Nominated for three Academy Awards and director of almost 30 movies in as many years, Ridley Scott—sorry, Sir Ridley Scott; he was knighted by Queen Elizabeth II, you know—needs no introduction, but we'll do it anyway. His films have featured a variety of characters, settings, and themes. Blade Runner is about a bounty hunter set in a future dystopian noir while Legend is pure fantasy. Kingdom of Heaven takes place in Jerusalem during the 12th-century crusades, but American Gangster is about a 1970s drug lord operating in Harlem. And Hannibal…
You know what, let's not talk about Hannibal. They can't all be winners, right?
About the only thing these movies have in common is that they were directed by Ridley Scott, and it shows in the exquisite attention to detail put into the film even if the film isn't his best work. (Again, Hannibal. Seriously, it's not good.)
Before Alien, Scott owned a commercial production company and had directed only one other film, a period piece titled The Duellists in which the French aristocracy get stabby with one another. Although not widely known today, the Duellists did receive a lot of positive reviews and won an award for best film at Cannes Film Festival (source).
This brings us to Alien, the film that would launch Scott's name into the mainstream. As with any film, it's difficult to say what elements the director was responsible for and which ones should be credited to the producer, writers, actors, costume designers, and so on. Still, it's safe to say that Alien wouldn't have been the genre-defining, franchise-starting film it was without Scott at the helm. Here are two examples of what we're talking about:
(1) Scott hired Mary Selway, who had worked with him on The Duellists, as the casting director. With her help, they were able to cast talented but relatively unknown actors. According to Ronald Shusett, Scott wanted "to cast every other role with the most brilliant actor I can that doesn't need help from me" so that he could "concentrate on the visual style" (source).
(2) Scott also came up with the idea to have one person design all the other human settings and have another concept artists design all the settings for the alien and planetoid. Robb Cobb came on to design the Nostromo and human technology and bonkers Swedish artist H.R. Giger was convinced to come on to design the alien and mysterious spaceship. Their designs not only gave the film its own unique feel but set the stage for the numerous sequels to follow (source).
The film's history is full of these kinds of examples. Point is: Scott made Alien, and he made it work.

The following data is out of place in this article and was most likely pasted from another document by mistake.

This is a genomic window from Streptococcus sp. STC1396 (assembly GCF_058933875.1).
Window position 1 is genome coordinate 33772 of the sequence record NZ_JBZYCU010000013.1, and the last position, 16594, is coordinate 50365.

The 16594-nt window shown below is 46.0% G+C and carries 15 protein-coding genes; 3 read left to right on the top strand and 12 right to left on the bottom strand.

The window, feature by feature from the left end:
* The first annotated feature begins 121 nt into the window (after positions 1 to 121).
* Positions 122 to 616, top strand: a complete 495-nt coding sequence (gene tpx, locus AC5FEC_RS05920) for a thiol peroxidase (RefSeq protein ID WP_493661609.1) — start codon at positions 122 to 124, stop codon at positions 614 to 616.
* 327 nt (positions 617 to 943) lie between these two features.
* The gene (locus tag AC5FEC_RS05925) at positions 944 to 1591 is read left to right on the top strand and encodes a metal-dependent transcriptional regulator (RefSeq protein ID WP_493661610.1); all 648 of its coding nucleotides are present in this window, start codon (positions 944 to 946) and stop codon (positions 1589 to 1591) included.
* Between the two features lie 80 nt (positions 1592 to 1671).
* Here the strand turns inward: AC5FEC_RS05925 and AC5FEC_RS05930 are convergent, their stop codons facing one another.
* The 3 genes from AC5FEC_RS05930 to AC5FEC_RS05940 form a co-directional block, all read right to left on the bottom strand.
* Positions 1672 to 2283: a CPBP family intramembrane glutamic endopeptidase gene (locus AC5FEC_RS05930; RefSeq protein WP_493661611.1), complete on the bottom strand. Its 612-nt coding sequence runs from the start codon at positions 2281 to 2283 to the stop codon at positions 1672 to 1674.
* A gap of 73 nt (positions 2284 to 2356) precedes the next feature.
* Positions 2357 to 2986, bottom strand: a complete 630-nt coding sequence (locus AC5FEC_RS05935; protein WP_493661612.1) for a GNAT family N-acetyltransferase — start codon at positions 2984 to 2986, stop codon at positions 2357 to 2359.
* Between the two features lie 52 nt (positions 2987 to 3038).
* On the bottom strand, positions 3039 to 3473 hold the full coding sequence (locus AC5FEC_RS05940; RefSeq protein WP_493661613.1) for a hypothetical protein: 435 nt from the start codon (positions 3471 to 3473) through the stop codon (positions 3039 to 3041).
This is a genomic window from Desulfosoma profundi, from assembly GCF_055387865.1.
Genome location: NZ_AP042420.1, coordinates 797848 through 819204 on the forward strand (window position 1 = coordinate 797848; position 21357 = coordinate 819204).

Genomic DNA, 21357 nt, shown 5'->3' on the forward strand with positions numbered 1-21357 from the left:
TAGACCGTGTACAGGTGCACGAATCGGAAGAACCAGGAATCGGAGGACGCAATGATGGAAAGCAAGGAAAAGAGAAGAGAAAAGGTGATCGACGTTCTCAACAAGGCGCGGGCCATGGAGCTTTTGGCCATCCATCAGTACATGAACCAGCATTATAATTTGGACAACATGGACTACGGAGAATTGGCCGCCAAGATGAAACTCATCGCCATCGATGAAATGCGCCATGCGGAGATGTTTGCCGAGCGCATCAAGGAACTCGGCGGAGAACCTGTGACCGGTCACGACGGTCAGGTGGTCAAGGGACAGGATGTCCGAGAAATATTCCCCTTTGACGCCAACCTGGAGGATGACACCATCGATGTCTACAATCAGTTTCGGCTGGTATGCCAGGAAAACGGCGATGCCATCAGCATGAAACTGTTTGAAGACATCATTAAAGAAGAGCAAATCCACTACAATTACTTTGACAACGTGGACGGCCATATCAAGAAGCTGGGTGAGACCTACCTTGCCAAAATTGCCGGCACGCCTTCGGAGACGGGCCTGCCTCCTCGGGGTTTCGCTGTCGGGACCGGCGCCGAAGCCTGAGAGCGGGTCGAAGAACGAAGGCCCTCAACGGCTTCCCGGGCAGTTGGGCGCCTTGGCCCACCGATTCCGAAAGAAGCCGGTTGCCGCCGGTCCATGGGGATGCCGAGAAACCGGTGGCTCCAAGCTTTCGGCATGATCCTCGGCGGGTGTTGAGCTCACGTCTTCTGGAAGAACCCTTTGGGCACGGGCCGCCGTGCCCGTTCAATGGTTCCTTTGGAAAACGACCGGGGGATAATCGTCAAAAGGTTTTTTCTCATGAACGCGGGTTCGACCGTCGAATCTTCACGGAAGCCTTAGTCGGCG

It all started with a beach ball alien.
When Dan O'Bannon was attending the University of Southern California, he collaborated with fellow student John Carpenter on Dark Star. Carpenter intended Dark Star to be his master's thesis, but the little science fiction comedy that could eventually made its way into theaters.
Dark Star is, at best, a cult film today—mostly notable for having the only beach ball alien in cinematic history—but while working on it, O'Bannon met future collaborators like Ron Cobb and Ron Shusett. It also made him want to do a film with a realistic, frightening alien. "It was that beach ball that made me want to do Alien so badly," he said (source).
O'Bannon would go on to work with Alejandro Jorodowsky on Dune—a film concept so bizarre that it would have made David Lynch's Dune look like Death of a Salesman. Unfortunately, because we can't have nice things, Jorodowsky's Dune never made it past pre-production. (There is a movie documentary covering the unfinished Dune project, if you're into that.) But something good did come out of this collaboration: O'Bannon met another future Alien collaborator, H. R. Giger.
When the film failed, O'Bannon moved onto Shusett's couch. The desire to move off said couch that got him really working on Alien (source), and Shusett helped O'Bannon flesh out the story concept. In fact, he's credited with thinking up the devious means by which the alien finds its way onto the ship. The script eventually made its way into the hands of Brandywine Productions co-owners Walter Hill and David Giler, and the rest is history.
… Or at least it would be if that is how movies worked. But they don't.
The truth is that Giler and Hill took O'Bannon's script through several rewrites. Some of the changes were small—for example, renaming all the characters—while others were so insane that they would eventually be re-edited out. To give you an idea of how crazy some of those rewrites got, one of their treatments featured Attila the Hun (we kid you not) (source).
One change that did make it through was making Ripley into a woman. O'Bannon and Shusett made a note that they had intended the script to be unisex, so any character could be switched to be played by a woman. Sure, they never intended the surviving character Ripley to be made a woman—but we think you'll agree that the change was a good one (source).